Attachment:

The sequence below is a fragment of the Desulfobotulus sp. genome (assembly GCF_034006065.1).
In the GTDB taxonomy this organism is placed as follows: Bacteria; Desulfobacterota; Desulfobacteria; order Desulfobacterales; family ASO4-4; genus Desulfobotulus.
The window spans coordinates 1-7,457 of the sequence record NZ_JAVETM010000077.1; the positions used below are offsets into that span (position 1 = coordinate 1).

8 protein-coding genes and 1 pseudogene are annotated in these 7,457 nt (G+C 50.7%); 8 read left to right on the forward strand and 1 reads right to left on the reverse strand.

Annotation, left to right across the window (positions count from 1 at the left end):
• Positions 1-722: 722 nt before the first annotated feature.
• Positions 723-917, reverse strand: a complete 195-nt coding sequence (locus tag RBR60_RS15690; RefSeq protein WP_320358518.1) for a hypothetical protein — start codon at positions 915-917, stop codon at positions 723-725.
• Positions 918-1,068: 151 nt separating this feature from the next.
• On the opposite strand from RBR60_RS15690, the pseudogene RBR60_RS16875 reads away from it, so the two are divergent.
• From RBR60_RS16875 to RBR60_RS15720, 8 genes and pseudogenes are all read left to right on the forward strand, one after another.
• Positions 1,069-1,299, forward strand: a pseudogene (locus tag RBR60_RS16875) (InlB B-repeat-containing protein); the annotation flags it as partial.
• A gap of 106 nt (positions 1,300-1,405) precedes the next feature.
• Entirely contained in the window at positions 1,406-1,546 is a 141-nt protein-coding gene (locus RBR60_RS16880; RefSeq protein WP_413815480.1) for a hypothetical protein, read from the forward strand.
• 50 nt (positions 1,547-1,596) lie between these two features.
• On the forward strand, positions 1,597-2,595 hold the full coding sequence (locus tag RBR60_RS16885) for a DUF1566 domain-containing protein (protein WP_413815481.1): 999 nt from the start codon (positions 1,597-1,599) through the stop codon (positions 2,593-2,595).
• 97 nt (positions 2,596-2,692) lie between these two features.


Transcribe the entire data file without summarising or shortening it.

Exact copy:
The sequence below is a fragment of the Desulfobotulus sp. genome (assembly GCF_034006065.1).
In the GTDB taxonomy this organism is placed as follows: Bacteria; Desulfobacterota; Desulfobacteria; order Desulfobacterales; family ASO4-4; genus Desulfobotulus.
The window spans coordinates 1-7,457 of the sequence record NZ_JAVETM010000077.1; the positions used below are offsets into that span (position 1 = coordinate 1).

8 protein-coding genes and 1 pseudogene are annotated in these 7,457 nt (G+C 50.7%); 8 read left to right on the forward strand and 1 reads right to left on the reverse strand.

Annotation, left to right across the window (positions count from 1 at the left end):
• Positions 1-722: 722 nt before the first annotated feature.
• Positions 723-917, reverse strand: a complete 195-nt coding sequence (locus tag RBR60_RS15690; RefSeq protein WP_320358518.1) for a hypothetical protein — start codon at positions 915-917, stop codon at positions 723-725.
• Positions 918-1,068: 151 nt separating this feature from the next.
• On the opposite strand from RBR60_RS15690, the pseudogene RBR60_RS16875 reads away from it, so the two are divergent.
• From RBR60_RS16875 to RBR60_RS15720, 8 genes and pseudogenes are all read left to right on the forward strand, one after another.
• Positions 1,069-1,299, forward strand: a pseudogene (locus tag RBR60_RS16875) (InlB B-repeat-containing protein); the annotation flags it as partial.
• A gap of 106 nt (positions 1,300-1,405) precedes the next feature.
• Entirely contained in the window at positions 1,406-1,546 is a 141-nt protein-coding gene (locus RBR60_RS16880; RefSeq protein WP_413815480.1) for a hypothetical protein, read from the forward strand.
• 50 nt (positions 1,547-1,596) lie between these two features.
• On the forward strand, positions 1,597-2,595 hold the full coding sequence (locus tag RBR60_RS16885) for a DUF1566 domain-containing protein (protein WP_413815481.1): 999 nt from the start codon (positions 1,597-1,599) through the stop codon (positions 2,593-2,595).
• 97 nt (positions 2,596-2,692) lie between these two features.